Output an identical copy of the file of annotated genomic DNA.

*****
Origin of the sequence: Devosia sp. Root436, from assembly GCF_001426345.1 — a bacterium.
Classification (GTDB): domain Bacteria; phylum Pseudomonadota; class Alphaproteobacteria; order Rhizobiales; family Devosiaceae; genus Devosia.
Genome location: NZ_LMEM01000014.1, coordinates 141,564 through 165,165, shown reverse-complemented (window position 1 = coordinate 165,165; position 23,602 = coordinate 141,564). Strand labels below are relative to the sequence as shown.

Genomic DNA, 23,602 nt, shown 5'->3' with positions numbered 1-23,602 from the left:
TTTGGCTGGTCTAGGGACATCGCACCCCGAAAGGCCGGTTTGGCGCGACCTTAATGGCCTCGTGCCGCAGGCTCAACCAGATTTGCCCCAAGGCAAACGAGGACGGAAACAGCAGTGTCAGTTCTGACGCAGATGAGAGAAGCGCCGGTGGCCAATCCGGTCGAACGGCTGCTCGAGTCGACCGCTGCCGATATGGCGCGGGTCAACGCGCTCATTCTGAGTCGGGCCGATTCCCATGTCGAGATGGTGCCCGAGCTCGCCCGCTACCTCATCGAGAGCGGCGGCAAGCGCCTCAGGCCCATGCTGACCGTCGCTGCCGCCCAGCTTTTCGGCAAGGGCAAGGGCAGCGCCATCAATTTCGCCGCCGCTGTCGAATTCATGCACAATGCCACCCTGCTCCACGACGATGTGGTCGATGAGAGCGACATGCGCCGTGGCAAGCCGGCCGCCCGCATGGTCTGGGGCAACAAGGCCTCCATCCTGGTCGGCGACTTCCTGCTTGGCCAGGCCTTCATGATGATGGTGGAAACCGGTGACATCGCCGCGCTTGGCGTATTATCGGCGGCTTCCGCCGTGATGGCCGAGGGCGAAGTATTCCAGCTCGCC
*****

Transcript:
Origin of the sequence: Devosia sp. Root436, from assembly GCF_001426345.1 — a bacterium.
Classification (GTDB): domain Bacteria; phylum Pseudomonadota; class Alphaproteobacteria; order Rhizobiales; family Devosiaceae; genus Devosia.
Genome location: NZ_LMEM01000014.1, coordinates 141,564 through 165,165, shown reverse-complemented (window position 1 = coordinate 165,165; position 23,602 = coordinate 141,564). Strand labels below are relative to the sequence as shown.

Genomic DNA, 23,602 nt, shown 5'->3' with positions numbered 1-23,602 from the left:
TTTGGCTGGTCTAGGGACATCGCACCCCGAAAGGCCGGTTTGGCGCGACCTTAATGGCCTCGTGCCGCAGGCTCAACCAGATTTGCCCCAAGGCAAACGAGGACGGAAACAGCAGTGTCAGTTCTGACGCAGATGAGAGAAGCGCCGGTGGCCAATCCGGTCGAACGGCTGCTCGAGTCGACCGCTGCCGATATGGCGCGGGTCAACGCGCTCATTCTGAGTCGGGCCGATTCCCATGTCGAGATGGTGCCCGAGCTCGCCCGCTACCTCATCGAGAGCGGCGGCAAGCGCCTCAGGCCCATGCTGACCGTCGCTGCCGCCCAGCTTTTCGGCAAGGGCAAGGGCAGCGCCATCAATTTCGCCGCCGCTGTCGAATTCATGCACAATGCCACCCTGCTCCACGACGATGTGGTCGATGAGAGCGACATGCGCCGTGGCAAGCCGGCCGCCCGCATGGTCTGGGGCAACAAGGCCTCCATCCTGGTCGGCGACTTCCTGCTTGGCCAGGCCTTCATGATGATGGTGGAAACCGGTGACATCGCCGCGCTTGGCGTATTATCGGCGGCTTCCGCCGTGATGGCCGAGGGCGAAGTATTCCAGCTCGCC